Brand New Mid-Century Marvel for Sale in Sonoma

The modern Sonoma home, boasting a tranquil aesthetic with bold accents and dreamy sky views, is available for $9.95 million. 

A masterful new home built in up-to-date, mid-century style is available in Sonoma. The four-bedroom, four-bath, 4,080-square-foot home situated on a hilltop overlooking the Sonoma Valley and San Francisco is available for $9.95 million. 

The home’s design by San Francisco-based firm Klopf Architecture embraces mid-century modern tastes to the fullest. This popular design preference doesn’t seem to be going anywhere given our love of seamless indoor/outdoor spaces and the tranquil aesthetic modern designs can offer. Eichler values are fully intact in this design: floor-to-ceiling windows, flat roofs, visible beams and squeaky clean lines with no ornamentation. But a lack of ornamentation doesn’t mean a lack of sumptuousness. 

White oak cabinets and Calacatta marble provide rich texture in the kitchen. (Paul Rollins)

The design impact manages to be both strong and subtle. A simply designed cabinet gains its warmth through the rich white oak it’s made from. Calacatta and statuary marbles provide natural but bold accents in the bathrooms and kitchen. Floor-to-ceiling windows just can’t fail on this lot. The sky views at the top of the hill have a dreamy up-in-the-clouds feel.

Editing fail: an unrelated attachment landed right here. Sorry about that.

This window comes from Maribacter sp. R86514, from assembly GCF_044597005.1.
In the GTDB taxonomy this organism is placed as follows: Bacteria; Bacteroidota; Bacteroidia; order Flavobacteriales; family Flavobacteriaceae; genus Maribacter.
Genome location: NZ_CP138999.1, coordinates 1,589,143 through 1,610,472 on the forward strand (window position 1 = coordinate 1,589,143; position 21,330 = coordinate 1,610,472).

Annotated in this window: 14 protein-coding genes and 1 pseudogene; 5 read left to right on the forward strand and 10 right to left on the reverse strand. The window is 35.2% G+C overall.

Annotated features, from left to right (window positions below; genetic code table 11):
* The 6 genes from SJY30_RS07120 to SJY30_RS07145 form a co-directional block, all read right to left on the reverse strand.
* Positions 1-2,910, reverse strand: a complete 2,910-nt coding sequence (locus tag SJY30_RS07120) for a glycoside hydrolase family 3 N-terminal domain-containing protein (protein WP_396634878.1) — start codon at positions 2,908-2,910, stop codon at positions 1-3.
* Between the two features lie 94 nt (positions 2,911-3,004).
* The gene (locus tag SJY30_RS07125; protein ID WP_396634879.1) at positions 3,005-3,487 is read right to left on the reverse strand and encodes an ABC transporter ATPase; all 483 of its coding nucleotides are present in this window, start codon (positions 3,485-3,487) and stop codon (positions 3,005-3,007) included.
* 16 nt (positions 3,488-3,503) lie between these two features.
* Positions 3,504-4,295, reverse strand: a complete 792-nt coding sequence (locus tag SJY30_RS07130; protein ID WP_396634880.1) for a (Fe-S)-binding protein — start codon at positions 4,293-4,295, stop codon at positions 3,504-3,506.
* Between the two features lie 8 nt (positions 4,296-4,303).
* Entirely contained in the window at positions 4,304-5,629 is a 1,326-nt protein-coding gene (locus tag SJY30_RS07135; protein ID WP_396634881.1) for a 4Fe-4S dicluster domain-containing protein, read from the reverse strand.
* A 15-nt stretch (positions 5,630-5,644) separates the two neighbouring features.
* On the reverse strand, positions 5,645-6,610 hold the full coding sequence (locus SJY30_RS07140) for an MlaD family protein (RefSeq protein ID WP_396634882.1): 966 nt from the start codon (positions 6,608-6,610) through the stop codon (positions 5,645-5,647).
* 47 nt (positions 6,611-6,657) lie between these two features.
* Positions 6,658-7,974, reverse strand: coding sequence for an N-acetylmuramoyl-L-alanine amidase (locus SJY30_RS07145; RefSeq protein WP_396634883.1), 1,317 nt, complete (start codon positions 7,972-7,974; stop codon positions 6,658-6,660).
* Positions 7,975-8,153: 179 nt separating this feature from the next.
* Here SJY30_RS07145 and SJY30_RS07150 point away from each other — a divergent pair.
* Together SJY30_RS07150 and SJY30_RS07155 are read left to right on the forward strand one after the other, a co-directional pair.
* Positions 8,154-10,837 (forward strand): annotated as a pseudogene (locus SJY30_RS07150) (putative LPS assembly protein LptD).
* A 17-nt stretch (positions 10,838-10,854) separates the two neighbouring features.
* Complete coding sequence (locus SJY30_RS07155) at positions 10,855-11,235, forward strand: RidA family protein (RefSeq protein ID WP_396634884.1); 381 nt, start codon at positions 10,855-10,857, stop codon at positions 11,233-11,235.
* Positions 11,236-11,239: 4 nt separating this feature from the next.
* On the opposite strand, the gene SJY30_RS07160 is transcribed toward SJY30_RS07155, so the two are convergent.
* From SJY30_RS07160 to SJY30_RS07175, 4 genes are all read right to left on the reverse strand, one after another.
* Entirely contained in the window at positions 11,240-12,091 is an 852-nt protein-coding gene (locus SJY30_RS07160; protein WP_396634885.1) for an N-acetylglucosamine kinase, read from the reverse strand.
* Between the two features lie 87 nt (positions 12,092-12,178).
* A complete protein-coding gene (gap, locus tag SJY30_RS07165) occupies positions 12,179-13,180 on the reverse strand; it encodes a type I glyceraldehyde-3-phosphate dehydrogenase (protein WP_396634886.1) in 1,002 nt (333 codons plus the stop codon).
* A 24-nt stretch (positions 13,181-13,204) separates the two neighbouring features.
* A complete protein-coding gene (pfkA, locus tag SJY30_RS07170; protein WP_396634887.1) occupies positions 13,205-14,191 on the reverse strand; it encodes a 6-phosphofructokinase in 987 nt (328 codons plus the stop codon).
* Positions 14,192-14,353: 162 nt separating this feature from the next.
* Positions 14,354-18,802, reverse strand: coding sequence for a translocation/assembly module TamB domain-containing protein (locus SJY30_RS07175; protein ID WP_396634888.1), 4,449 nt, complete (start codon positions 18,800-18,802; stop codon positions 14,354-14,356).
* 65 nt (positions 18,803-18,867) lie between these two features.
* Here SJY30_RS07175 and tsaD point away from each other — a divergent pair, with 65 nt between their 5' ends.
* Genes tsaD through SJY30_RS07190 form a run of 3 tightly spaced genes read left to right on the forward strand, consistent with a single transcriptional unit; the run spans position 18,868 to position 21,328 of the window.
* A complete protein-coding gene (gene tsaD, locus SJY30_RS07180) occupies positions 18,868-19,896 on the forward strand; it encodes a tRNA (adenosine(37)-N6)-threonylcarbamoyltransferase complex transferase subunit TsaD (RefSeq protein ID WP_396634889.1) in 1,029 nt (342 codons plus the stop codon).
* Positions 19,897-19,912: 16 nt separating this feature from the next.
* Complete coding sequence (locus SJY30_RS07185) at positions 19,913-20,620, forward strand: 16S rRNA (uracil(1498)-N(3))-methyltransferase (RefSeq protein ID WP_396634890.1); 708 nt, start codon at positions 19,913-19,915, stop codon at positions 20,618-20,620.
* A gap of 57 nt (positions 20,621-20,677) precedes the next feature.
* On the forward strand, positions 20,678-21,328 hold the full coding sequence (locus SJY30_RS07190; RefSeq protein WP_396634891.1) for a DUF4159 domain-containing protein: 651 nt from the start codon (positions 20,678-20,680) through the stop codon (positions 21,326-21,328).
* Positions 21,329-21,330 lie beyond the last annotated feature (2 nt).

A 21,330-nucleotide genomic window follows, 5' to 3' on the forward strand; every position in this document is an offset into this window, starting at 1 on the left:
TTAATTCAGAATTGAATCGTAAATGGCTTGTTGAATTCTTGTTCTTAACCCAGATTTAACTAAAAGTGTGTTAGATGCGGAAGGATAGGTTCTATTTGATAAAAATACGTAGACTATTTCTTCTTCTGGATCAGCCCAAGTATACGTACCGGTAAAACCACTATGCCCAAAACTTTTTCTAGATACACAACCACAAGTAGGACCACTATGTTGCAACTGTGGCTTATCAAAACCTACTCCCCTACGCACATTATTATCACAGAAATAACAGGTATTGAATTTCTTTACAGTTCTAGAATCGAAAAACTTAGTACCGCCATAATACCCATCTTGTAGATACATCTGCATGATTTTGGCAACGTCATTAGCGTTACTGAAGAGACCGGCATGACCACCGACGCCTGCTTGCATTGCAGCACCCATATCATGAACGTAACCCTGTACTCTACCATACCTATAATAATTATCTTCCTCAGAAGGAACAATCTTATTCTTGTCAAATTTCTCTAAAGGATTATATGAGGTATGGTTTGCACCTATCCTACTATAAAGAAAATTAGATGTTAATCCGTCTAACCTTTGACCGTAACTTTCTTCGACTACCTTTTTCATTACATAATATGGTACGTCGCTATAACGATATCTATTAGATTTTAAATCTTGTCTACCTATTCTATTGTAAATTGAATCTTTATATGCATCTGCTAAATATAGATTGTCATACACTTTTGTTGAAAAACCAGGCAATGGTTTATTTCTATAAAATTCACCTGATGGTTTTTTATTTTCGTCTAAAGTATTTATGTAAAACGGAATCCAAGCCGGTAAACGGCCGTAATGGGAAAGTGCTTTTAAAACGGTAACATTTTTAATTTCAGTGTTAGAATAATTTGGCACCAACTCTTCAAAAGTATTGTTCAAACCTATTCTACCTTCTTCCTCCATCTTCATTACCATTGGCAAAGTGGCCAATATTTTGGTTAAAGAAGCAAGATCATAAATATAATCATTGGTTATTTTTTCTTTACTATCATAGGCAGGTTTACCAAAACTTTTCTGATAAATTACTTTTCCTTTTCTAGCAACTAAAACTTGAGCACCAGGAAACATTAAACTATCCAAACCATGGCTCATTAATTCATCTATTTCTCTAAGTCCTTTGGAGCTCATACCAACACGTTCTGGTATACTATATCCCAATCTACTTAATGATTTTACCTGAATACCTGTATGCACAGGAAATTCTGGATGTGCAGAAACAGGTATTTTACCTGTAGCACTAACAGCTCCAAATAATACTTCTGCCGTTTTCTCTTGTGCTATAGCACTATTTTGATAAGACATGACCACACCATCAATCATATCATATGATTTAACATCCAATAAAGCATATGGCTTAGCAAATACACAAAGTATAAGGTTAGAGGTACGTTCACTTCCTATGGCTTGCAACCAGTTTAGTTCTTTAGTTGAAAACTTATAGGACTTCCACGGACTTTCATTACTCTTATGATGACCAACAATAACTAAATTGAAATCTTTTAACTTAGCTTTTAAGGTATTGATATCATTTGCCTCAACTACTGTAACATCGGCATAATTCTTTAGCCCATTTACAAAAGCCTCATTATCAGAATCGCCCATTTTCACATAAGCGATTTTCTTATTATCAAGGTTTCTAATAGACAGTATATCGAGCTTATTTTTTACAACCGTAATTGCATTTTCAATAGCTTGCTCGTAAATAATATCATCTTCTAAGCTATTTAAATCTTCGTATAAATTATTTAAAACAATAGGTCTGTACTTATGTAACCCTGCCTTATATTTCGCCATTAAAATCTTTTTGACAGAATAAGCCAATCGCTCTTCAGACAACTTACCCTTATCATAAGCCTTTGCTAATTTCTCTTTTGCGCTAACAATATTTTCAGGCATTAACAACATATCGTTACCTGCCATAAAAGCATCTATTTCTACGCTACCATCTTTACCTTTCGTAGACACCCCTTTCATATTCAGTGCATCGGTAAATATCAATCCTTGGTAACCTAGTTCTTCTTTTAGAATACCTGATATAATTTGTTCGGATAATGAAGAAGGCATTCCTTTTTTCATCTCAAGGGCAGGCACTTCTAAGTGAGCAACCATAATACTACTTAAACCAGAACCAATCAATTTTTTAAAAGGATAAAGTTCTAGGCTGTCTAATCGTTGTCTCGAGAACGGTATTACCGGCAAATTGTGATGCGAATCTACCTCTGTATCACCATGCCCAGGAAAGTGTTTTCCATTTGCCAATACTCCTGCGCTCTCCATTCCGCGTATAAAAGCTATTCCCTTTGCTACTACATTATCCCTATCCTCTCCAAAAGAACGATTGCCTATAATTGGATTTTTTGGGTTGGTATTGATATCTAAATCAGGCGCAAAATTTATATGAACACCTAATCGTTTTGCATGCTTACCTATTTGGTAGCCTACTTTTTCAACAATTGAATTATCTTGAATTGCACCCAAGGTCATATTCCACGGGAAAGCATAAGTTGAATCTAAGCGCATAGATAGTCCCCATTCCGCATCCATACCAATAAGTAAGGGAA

Staging by Los Angeles-based Meridith Baer Home, with the input of listing agent Ginger Martin, follows through on understated design to achieve maximum beauty. Modern furniture — like armchairs in playful round shapes — adheres strictly to a white, black or tonal palette. Color is used with extreme restraint. There are ribbons of pale blue in a large abstract painting. Produce in dishes successfully serve as the color accents in the single-tone kitchen. The home provides a perfect example of how subtlety can really stun.

Outside, an infinity edge pool keeps the “invisible” aesthetic going. Three repeating wave-shaped lawn chairs with white and gray pillows add a sense of graceful movement and discipline. It’s a bit of an echo to what the architect calls “a rhythmic post and beam design” — referring to the repeating design element along the rear exterior of the home. 

Outside, an infinity edge pool keeps the “invisible” aesthetic going. (Paul Rollins)

Landscape by San Francisco-based Arterra Landscape Architects consists of a few plantings chosen for water conservation and fire resistance, according to Martin. The design allows the natural rocky setting to take center stage, while bits of greenery have been added for a subtle sense of lushness. A few rocky outcroppings frame the views and take on the presence of abstract art.

The design takeaway is strong in this home. The concept of “less is more” is very present. It isn’t minimalist, but rather a thoughtful layering of well-designed pieces, exquisite materials and a few playful elements. Sky views don’t hurt either.

This home at 2979 Wood Valley Road is listed by Ginger Martin and Matthew Joseph of Sotheby’s International Realty, 1229 Adams St., St. Helena, 415-516-3939,,